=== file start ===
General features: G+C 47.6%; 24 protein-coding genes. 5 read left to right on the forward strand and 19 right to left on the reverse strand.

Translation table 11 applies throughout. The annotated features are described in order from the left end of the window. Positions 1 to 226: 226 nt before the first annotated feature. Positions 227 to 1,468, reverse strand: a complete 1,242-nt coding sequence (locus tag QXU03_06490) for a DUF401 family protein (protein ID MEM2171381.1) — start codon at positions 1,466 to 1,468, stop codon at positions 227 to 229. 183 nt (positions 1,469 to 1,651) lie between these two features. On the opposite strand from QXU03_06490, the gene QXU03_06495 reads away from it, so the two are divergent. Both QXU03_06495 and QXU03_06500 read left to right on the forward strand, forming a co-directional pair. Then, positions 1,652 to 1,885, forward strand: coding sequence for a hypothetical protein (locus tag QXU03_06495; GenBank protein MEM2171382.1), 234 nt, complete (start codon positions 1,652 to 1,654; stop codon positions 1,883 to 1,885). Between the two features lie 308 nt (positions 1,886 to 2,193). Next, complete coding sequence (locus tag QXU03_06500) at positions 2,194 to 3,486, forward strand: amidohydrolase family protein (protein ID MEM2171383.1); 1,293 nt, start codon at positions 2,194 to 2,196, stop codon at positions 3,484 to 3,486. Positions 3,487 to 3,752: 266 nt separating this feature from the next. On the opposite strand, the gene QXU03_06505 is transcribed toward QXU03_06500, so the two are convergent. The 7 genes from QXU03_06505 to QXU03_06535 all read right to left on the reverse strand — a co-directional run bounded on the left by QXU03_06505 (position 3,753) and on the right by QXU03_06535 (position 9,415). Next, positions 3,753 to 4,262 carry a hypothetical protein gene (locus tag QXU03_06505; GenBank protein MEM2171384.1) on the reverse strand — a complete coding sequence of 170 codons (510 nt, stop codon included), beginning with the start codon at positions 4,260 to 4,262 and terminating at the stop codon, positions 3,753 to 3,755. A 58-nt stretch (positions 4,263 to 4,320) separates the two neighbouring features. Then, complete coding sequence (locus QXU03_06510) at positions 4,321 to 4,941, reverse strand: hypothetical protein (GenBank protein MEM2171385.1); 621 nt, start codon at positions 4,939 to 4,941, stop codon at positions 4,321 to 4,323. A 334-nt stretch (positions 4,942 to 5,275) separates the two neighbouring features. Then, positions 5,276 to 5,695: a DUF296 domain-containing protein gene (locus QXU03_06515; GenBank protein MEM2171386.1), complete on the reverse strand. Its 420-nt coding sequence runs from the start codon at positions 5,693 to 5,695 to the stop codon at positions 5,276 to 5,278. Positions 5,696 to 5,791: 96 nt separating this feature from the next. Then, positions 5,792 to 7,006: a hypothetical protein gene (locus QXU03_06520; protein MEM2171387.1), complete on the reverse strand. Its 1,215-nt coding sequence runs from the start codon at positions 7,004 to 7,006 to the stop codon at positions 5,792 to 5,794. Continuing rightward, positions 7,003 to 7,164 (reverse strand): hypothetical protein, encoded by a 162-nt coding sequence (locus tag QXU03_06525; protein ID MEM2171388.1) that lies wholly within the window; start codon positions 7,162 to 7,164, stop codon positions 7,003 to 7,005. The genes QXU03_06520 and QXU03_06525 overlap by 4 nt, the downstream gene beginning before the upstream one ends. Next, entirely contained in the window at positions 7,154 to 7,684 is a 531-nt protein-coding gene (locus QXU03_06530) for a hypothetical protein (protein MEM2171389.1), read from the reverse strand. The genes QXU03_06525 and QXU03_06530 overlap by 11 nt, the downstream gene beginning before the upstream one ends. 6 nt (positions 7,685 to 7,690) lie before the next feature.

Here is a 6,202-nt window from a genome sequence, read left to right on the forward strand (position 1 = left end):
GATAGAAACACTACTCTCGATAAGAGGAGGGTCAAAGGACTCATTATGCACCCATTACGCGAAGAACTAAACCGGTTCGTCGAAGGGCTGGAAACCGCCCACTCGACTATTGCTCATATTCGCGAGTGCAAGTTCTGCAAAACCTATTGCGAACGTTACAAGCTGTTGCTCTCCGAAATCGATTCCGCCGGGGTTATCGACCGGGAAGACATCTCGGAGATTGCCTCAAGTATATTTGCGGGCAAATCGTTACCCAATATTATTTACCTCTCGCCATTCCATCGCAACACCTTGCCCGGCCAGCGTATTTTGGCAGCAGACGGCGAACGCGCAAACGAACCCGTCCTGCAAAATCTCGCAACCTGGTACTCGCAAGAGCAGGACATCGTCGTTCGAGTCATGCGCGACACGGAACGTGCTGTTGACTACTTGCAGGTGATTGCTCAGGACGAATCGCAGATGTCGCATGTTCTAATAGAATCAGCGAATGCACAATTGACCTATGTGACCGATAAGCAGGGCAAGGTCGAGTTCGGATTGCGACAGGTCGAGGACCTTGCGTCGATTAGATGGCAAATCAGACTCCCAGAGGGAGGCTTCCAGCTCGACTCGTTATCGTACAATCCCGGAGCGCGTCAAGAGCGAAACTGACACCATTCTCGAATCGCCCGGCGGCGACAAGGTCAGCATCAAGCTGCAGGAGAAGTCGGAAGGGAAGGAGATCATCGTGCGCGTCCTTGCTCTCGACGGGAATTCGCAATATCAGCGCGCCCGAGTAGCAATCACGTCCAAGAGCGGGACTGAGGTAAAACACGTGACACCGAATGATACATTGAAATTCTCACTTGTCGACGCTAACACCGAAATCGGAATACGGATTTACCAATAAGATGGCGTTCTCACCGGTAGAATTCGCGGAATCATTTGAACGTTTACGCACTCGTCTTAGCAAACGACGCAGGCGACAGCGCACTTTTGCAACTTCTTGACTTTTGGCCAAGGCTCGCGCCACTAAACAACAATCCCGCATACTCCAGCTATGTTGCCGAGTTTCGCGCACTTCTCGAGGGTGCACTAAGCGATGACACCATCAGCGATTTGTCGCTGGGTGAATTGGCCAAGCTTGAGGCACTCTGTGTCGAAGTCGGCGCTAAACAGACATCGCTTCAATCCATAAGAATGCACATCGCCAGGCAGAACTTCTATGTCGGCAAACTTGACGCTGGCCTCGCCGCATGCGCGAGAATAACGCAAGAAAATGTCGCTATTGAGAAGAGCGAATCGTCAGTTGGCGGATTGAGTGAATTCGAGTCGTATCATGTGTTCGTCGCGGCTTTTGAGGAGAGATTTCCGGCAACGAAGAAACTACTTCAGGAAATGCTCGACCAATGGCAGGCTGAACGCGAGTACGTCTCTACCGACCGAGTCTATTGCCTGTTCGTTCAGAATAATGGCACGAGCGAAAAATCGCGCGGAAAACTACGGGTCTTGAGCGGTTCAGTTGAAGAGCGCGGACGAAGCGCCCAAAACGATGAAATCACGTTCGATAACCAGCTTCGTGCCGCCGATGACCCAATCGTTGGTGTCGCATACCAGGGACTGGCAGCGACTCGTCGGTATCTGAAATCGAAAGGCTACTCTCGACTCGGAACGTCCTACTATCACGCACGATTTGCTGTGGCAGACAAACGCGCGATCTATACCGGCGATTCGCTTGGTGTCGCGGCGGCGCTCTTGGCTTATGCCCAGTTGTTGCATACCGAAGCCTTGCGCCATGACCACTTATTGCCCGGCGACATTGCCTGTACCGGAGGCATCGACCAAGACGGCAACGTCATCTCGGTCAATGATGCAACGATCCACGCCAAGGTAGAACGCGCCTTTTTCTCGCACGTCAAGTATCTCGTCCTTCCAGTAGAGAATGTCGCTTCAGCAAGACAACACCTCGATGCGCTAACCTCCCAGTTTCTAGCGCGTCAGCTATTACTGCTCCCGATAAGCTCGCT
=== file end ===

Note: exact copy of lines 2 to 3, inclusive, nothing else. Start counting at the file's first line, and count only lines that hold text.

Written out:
Translation table 11 applies throughout. The annotated features are described in order from the left end of the window. Positions 1 to 226: 226 nt before the first annotated feature. Positions 227 to 1,468, reverse strand: a complete 1,242-nt coding sequence (locus tag QXU03_06490) for a DUF401 family protein (protein ID MEM2171381.1) — start codon at positions 1,466 to 1,468, stop codon at positions 227 to 229. 183 nt (positions 1,469 to 1,651) lie between these two features. On the opposite strand from QXU03_06490, the gene QXU03_06495 reads away from it, so the two are divergent. Both QXU03_06495 and QXU03_06500 read left to right on the forward strand, forming a co-directional pair. Then, positions 1,652 to 1,885, forward strand: coding sequence for a hypothetical protein (locus tag QXU03_06495; GenBank protein MEM2171382.1), 234 nt, complete (start codon positions 1,652 to 1,654; stop codon positions 1,883 to 1,885). Between the two features lie 308 nt (positions 1,886 to 2,193). Next, complete coding sequence (locus tag QXU03_06500) at positions 2,194 to 3,486, forward strand: amidohydrolase family protein (protein ID MEM2171383.1); 1,293 nt, start codon at positions 2,194 to 2,196, stop codon at positions 3,484 to 3,486. Positions 3,487 to 3,752: 266 nt separating this feature from the next. On the opposite strand, the gene QXU03_06505 is transcribed toward QXU03_06500, so the two are convergent. The 7 genes from QXU03_06505 to QXU03_06535 all read right to left on the reverse strand — a co-directional run bounded on the left by QXU03_06505 (position 3,753) and on the right by QXU03_06535 (position 9,415). Next, positions 3,753 to 4,262 carry a hypothetical protein gene (locus tag QXU03_06505; GenBank protein MEM2171384.1) on the reverse strand — a complete coding sequence of 170 codons (510 nt, stop codon included), beginning with the start codon at positions 4,260 to 4,262 and terminating at the stop codon, positions 3,753 to 3,755. A 58-nt stretch (positions 4,263 to 4,320) separates the two neighbouring features. Then, complete coding sequence (locus QXU03_06510) at positions 4,321 to 4,941, reverse strand: hypothetical protein (GenBank protein MEM2171385.1); 621 nt, start codon at positions 4,939 to 4,941, stop codon at positions 4,321 to 4,323. A 334-nt stretch (positions 4,942 to 5,275) separates the two neighbouring features. Then, positions 5,276 to 5,695: a DUF296 domain-containing protein gene (locus QXU03_06515; GenBank protein MEM2171386.1), complete on the reverse strand. Its 420-nt coding sequence runs from the start codon at positions 5,693 to 5,695 to the stop codon at positions 5,276 to 5,278. Positions 5,696 to 5,791: 96 nt separating this feature from the next. Then, positions 5,792 to 7,006: a hypothetical protein gene (locus QXU03_06520; protein MEM2171387.1), complete on the reverse strand. Its 1,215-nt coding sequence runs from the start codon at positions 7,004 to 7,006 to the stop codon at positions 5,792 to 5,794. Continuing rightward, positions 7,003 to 7,164 (reverse strand): hypothetical protein, encoded by a 162-nt coding sequence (locus tag QXU03_06525; protein ID MEM2171388.1) that lies wholly within the window; start codon positions 7,162 to 7,164, stop codon positions 7,003 to 7,005. The genes QXU03_06520 and QXU03_06525 overlap by 4 nt, the downstream gene beginning before the upstream one ends. Next, entirely contained in the window at positions 7,154 to 7,684 is a 531-nt protein-coding gene (locus QXU03_06530) for a hypothetical protein (protein MEM2171389.1), read from the reverse strand. The genes QXU03_06525 and QXU03_06530 overlap by 11 nt, the downstream gene beginning before the upstream one ends. 6 nt (positions 7,685 to 7,690) lie before the next feature.

Here is a 6,202-nt window from a genome sequence, read left to right on the forward strand (position 1 = left end):